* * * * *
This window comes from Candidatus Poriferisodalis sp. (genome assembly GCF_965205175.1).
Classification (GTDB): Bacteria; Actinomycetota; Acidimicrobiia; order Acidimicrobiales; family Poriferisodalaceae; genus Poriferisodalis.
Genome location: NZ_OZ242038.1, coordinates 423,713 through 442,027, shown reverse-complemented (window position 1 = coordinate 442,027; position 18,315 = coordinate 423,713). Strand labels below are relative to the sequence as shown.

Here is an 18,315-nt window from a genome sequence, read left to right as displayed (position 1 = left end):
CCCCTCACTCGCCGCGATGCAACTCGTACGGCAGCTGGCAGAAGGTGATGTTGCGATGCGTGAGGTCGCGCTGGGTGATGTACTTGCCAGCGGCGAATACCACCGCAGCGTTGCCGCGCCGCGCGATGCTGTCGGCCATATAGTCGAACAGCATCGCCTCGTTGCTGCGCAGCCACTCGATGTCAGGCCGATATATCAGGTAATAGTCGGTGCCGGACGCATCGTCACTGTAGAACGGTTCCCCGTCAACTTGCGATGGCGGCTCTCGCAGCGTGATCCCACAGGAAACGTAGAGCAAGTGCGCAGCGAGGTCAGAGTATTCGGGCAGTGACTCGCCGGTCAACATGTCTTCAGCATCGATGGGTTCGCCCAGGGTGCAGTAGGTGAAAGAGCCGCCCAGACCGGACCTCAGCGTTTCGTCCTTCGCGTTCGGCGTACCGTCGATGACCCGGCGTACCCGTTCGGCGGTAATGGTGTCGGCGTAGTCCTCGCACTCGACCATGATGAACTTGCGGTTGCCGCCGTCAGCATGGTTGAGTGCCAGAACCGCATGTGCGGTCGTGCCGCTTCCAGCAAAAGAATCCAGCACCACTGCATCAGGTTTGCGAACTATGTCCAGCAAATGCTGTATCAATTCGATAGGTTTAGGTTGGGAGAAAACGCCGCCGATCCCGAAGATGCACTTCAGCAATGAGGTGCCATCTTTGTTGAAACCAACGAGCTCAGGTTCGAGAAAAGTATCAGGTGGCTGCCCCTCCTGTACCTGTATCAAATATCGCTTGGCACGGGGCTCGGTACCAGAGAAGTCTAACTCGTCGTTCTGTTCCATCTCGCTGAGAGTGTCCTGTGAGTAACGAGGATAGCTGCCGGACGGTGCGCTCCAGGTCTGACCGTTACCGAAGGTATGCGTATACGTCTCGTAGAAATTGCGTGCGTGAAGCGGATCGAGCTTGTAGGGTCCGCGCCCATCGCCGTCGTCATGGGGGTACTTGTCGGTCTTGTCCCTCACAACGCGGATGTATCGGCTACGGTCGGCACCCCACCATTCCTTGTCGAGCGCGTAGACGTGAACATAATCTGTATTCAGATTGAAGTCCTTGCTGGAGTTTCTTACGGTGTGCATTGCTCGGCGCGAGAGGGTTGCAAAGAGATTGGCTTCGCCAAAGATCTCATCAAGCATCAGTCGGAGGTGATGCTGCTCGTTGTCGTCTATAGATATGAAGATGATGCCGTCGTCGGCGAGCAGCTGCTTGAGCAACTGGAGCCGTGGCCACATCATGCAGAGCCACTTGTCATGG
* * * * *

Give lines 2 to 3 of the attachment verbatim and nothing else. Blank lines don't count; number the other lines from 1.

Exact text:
Classification (GTDB): Bacteria; Actinomycetota; Acidimicrobiia; order Acidimicrobiales; family Poriferisodalaceae; genus Poriferisodalis.
Genome location: NZ_OZ242038.1, coordinates 423,713 through 442,027, shown reverse-complemented (window position 1 = coordinate 442,027; position 18,315 = coordinate 423,713). Strand labels below are relative to the sequence as shown.